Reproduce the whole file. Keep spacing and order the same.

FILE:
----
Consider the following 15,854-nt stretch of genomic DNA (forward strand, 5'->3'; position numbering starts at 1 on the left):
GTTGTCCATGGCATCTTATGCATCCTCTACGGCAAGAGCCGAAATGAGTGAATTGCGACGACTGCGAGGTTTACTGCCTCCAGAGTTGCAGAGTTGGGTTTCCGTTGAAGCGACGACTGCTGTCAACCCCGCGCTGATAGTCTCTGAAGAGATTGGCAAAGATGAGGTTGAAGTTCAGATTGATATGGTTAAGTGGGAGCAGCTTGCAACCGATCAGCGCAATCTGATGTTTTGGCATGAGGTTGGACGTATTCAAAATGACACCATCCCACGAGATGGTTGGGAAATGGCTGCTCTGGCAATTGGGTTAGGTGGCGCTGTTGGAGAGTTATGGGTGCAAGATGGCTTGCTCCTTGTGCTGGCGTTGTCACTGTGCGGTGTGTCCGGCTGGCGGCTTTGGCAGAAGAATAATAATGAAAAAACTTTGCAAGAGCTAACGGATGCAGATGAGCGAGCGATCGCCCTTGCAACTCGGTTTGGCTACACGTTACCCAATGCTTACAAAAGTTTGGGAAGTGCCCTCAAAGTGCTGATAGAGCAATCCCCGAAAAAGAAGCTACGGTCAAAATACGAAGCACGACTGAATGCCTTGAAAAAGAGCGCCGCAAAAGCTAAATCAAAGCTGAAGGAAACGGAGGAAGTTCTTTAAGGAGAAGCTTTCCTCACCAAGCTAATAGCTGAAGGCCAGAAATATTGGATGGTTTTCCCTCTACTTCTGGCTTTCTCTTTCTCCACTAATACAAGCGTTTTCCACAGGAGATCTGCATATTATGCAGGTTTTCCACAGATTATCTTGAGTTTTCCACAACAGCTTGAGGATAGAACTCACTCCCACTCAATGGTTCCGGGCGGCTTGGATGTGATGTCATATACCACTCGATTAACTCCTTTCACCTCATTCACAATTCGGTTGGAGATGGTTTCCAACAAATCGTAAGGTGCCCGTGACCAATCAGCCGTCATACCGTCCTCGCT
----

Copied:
Consider the following 15,854-nt stretch of genomic DNA (forward strand, 5'->3'; position numbering starts at 1 on the left):
GTTGTCCATGGCATCTTATGCATCCTCTACGGCAAGAGCCGAAATGAGTGAATTGCGACGACTGCGAGGTTTACTGCCTCCAGAGTTGCAGAGTTGGGTTTCCGTTGAAGCGACGACTGCTGTCAACCCCGCGCTGATAGTCTCTGAAGAGATTGGCAAAGATGAGGTTGAAGTTCAGATTGATATGGTTAAGTGGGAGCAGCTTGCAACCGATCAGCGCAATCTGATGTTTTGGCATGAGGTTGGACGTATTCAAAATGACACCATCCCACGAGATGGTTGGGAAATGGCTGCTCTGGCAATTGGGTTAGGTGGCGCTGTTGGAGAGTTATGGGTGCAAGATGGCTTGCTCCTTGTGCTGGCGTTGTCACTGTGCGGTGTGTCCGGCTGGCGGCTTTGGCAGAAGAATAATAATGAAAAAACTTTGCAAGAGCTAACGGATGCAGATGAGCGAGCGATCGCCCTTGCAACTCGGTTTGGCTACACGTTACCCAATGCTTACAAAAGTTTGGGAAGTGCCCTCAAAGTGCTGATAGAGCAATCCCCGAAAAAGAAGCTACGGTCAAAATACGAAGCACGACTGAATGCCTTGAAAAAGAGCGCCGCAAAAGCTAAATCAAAGCTGAAGGAAACGGAGGAAGTTCTTTAAGGAGAAGCTTTCCTCACCAAGCTAATAGCTGAAGGCCAGAAATATTGGATGGTTTTCCCTCTACTTCTGGCTTTCTCTTTCTCCACTAATACAAGCGTTTTCCACAGGAGATCTGCATATTATGCAGGTTTTCCACAGATTATCTTGAGTTTTCCACAACAGCTTGAGGATAGAACTCACTCCCACTCAATGGTTCCGGGCGGCTTGGATGTGATGTCATATACCACTCGATTAACTCCTTTCACCTCATTCACAATTCGGTTGGAGATGGTTTCCAACAAATCGTAAGGTGCCCGTGACCAATCAGCCGTCATACCGTCCTCGCT